2,950 crowdsourcing and crowdfunding sites
Editor's Note: The following comes to us from Juan Sebastian Torres, director of Colombian crowdfunding platform La Chèvre. Torres writes in to explain how, he hopes, crowdfunding will change Latin America in the new year and beyond.
According to data in the Crowdfunding Industry Report published in May 2012 and Consumo Colaborativo’s directory, South America (excluding Brazil) has fewer than ten crowdfunding platforms, Argentina being home to most of them. Being involved in this emerging industry (I am the director of La Chèvre, a Colombian crowdfunding platform), however, I can say there will be drastic changes in the coming months.
The increasing popularity of crowdfunding has caught the attention of young entrepreneurs who happen to be interested in social, cultural, technological, and creative projects. Just in Colombia, four new crowdfunding platforms will launch in the beginning of 2013.
Seeing that the next year will be a relatively big year for the development of crowdfunding in South America, it seems important to briefly analyze how these countries may benefit from it.
Even though South America has improved greatly economically and technologically, with cities such as Bogotá and Medellín competing – in terms of innovation – with New York and Tel Aviv, there’s still much to be done about people's lack of access to new technology. In recent years, government programs have encouraged the use of new technologies and have financially supported the emergence of innovative startups. Despite these initiatives, internet penetration is troublingly low. On top of this, the regions that do have good access to the internet lack the incentives to get more involved with the tools and technologies that the internet provides.
In this regard, crowdfunding platforms seem like a good way to push progress. They encapsulate a cooperative community, alternative funding, productive use of social networks and, most importantly, the encouragement of creative and innovative projects. Clearly, the emergence of crowdfunding platforms will not magically solve the technological gap, since it involves government investment and extensive educational programs. But as more and more projects come from distant cities and towns, they may help to proliferate some practices related to new media and networks.
One of the biggest problems for crowdfunding in South America is online payments. There are a handful of companies operating in this space, but they don’t have the same standards as the ones in the U.S. In some cases, they even (unwittingly) inhibit good practices. With crowdfunding platforms set to grow in 2013, we hope two things will happen.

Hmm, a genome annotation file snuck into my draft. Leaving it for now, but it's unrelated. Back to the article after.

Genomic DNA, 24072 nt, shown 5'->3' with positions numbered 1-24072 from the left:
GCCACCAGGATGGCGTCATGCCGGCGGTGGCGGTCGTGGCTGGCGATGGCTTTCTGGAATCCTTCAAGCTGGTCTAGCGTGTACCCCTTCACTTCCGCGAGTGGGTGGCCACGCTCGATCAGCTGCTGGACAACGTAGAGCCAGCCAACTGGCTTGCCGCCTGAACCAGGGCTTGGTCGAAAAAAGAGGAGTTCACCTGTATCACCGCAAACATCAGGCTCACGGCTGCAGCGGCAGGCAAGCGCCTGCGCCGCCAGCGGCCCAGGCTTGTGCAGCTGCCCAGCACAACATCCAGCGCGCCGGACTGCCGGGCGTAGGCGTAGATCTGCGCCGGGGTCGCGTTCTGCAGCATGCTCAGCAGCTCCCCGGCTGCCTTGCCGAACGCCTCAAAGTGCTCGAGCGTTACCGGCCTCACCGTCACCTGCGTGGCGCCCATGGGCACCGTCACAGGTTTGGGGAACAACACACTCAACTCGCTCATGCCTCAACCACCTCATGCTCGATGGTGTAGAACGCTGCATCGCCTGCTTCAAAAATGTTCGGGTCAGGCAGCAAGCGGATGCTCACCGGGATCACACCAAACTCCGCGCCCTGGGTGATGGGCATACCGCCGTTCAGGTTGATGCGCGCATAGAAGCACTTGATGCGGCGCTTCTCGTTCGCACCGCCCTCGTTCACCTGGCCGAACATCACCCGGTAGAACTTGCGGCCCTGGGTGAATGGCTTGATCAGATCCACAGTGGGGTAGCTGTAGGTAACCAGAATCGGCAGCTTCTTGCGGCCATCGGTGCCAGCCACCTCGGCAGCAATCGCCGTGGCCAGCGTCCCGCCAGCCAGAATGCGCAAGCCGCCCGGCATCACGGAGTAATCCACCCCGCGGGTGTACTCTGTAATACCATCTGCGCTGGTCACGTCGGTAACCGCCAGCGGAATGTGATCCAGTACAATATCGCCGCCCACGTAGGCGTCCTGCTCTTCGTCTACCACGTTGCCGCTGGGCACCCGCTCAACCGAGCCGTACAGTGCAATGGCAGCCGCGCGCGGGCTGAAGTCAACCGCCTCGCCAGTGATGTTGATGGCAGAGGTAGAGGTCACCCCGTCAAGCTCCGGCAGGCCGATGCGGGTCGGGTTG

The first is incentivizing the use of online payments, which is something we’re still getting used to in South America (despite the guarantees the companies provide). We also hope that crowdfunding will draw attention of financial institutions for better laws and methods of online payments.
To get a sense of the state of online payments in South America, let’s look closely at Colombia. For an entrepreneur, there are, essentially, four popular and secure options to manage payments on a website. They work perfectly for a regular e-commerce site. Since Colombian laws charge for each refund, however, they don’t work so well for the “all-or-nothing” crowdfunding model. This was one of the reasons Idea.me (the biggest crowdfunding platform in Latin America) added the “keep what you earn” model in addition to the “all-or-nothing” model.
As I mentioned, online payments are also not as common for Colombians as they are for Americans or Europeans. Thus, payments need to be thought of as being in a “transitional” stage. As I see it, the complexity of crowdfunding payments system may help to advance online payments both logistically and legally.
Yes, there are a few technical and cultural disadvantages that make the crowdfunding process a bit harder in Latin America. But that’s also the beauty of crowdfunding’s potential in the region. It has to overcome some small obstacles and when it does, it can help push our culture into a more productive and cooperative relationship with extended networks. We’ve seen the region move into this direction already. In the last few years, there's been an urge among entrepreneurs in the region to work collaboratively. Even though the initiatives have been small and have not included the general population, they have worked very well.
I, both as an entrepreneur and a collaborator, have a lot of hope on what crowdfunding platforms – and their derivatives – can bring to South America. It may seem like we’re late to the party, but everything must happen at its own pace. Surely, when crowdfunding does explode in the region, it will bring new, innovative and resourceful approaches to the industry.
For more on the crowdfunding scene in Latin America, check out our article on Crowdfunder's move into Mexico.